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Welcome to ERCast, a focused discussion on the questions, quagmires and known unknowns we face everyday in the emergency department.

Have a listen, subscribe using itunes, and use the Contact page to reach out. 

Apr 3, 2018

The link you want is right below.

Sign up for ERcast 2.0 and 1 year of free CME.


If you’re new to the show, let me tell you what it's all about. I am a community emergency doc and have been at the job for about 20 years. In that time, I've found that the expectations placed on us are ridiculous: the stress, patient load, you need to be a master resuscitationist, social worker, data enterer, proceduralist. Insanity!


But the other side of that coin is that getting to practice emergency medicine is an extraordinary privilege - the things we do, the things we see, the amount of stuff we know. Think about how differently you see the world relative to anyone else you know.


My goal with this this show is to make education that is truly meaningful to those of us in the front line of medicine. There are three areas of focus on ERcast

  • Relieve anxiety and uncertainty when working a shift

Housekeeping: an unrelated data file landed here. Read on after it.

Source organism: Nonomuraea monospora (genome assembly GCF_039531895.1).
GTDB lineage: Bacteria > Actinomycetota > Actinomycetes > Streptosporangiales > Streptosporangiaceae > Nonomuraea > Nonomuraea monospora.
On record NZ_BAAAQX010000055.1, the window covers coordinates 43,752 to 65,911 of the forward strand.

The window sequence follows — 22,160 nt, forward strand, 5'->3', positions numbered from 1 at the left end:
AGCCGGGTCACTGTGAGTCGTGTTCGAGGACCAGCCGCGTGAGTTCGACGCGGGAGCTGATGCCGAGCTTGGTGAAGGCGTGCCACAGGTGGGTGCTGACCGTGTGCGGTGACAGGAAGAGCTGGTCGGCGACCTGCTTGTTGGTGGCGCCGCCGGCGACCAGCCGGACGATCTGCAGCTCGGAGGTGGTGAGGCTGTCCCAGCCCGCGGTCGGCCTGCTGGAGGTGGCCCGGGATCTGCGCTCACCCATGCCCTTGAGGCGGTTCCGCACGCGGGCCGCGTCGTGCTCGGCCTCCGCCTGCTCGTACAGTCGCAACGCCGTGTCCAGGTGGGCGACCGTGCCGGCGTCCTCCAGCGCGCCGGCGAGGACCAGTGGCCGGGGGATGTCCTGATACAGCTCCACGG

• Explore how to take the best possible care of patients. How is that done on this show? Monologues, deep dives, interviews with experts sometimes in EM, sometimes other specialties, teasing out the unique knowledge they have that can help us. Distilling complex ideas into useable nuggets.
  • How to take care of yourself. For example: finding the joy in your career, performance coach jason brooks, sessions the Happy MD Dike Drummond


These three principles aren’t going to change, but I’ve taken this show about as far as I can on my own, and now I want to make it better. More content, more consistent production, better user interface, CME (continuing medical education) credits. So how do I do that? I asked Aaron Bright, the CEO of Hippo education, if they would partner with me so that I could tap into their resources and make this show pro level. I’ve been working with Hippo for several years as the host of Essentials of Emergency Medicine, LLSA review, I even ran their primary care podcast for a while (true story!). So it’s not like this is a group of strangers, these are my friends. For example, Tom Wolfson, producer for all of the Hippo projects, drove from Los Angeles to my house in Bend Oregon, 14 hours last summer to watch the full solar eclipse. That's the kind of connection we’re talking about. That’s why I wanted to partner with Hippo: great people, tremendous integrity and, from the end user perspective, I think they deliver more educational value for your time investment than anyone else.


What's the plan?

Regular Release Schedule

  • 1 episode per week on each Sunday, plus one Thursday per month
  • About 15-30 minutes per episode
  • One week per month, I’ll be breaking down a talk from the Hippo vault, usually an Essentials of Emergency Medicine lecture. On the Thursday of that week will be what you might call soft science, the human side of medicine, or maybe just 'practice tips'.